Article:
TITLE

Parenteral Cephalosporin Therapy in Ambulatory Care: Advantages and Disadvantages

AUTHOR(S)
Esposito, S.
PUB. DATE
June 2000
SOURCE
Drugs;Jun2000 Supplement 3, Vol. 59 Issue 6, p19
SOURCE TYPE
Academic Journal
DOC. TYPE
Article
ABSTRACT
Outpatient parenteral antibiotic therapy (OPAT) programmes are effective, well tolerated and economically advantageous in carefully selected patient populations. Inclusion criteria for patient selection for OPAT include good clinical appearance and uncomplicated infection. By virtue of their favourable microbiological and pharmacological properties, cephalosporins in general, and ceftriaxone in particular, are the most widely prescribed antibiotics for OPAT worldwide. OPAT was largely created to prolong parenteral therapy following early discharge and has now been extended to community general practice. Indeed, more than 250 000 treatments are performed in the US each year for a wide variety of serious infections, with an increase of 100% during the last 5 years. In 1994, an advisory committee was created in Canada to provide guidelines for home intravenous therapy. Of the 3 models that were defined (the visiting nurse model, the infusion centre model and the self-administration model), the OPAT self-administration model offers considerable cost savings and is probably largely utilised in a number of countries, such as Italy, where specific models have not been codified. Once the need for parenteral antibiotic therapy has been established, the choice of antibiotic is the second step in the decision-making process. Third generation cephalosporins are characterised by a number of important advantages in the OPAT setting, namely a favourable antibacterial spectrum, tolerability profile and patient compliance, as well as advantageous cost considerations. While the advantages of parenteral cephalosporin therapy in the ambulatory care setting outweigh the disadvantages in terms of cost effectiveness and rapid onset of action, adverse events such as pain at the injection site following intramuscular administration and phlebitis after intravenous infusion should be borne in mind.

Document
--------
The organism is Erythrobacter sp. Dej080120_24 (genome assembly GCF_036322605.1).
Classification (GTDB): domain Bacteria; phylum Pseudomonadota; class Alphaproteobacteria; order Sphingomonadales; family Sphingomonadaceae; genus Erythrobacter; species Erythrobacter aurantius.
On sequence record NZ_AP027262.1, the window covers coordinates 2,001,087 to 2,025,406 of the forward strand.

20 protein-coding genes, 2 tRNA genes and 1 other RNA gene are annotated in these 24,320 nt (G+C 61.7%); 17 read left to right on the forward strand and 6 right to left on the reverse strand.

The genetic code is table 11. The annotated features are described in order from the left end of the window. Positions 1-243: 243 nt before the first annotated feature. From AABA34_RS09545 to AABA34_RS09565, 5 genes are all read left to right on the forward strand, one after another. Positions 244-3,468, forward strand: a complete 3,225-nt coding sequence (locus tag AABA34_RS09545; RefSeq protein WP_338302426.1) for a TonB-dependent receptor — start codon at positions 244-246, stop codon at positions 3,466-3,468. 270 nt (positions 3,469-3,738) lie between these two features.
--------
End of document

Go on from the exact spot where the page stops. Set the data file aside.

ACCESSION #
9593665

 

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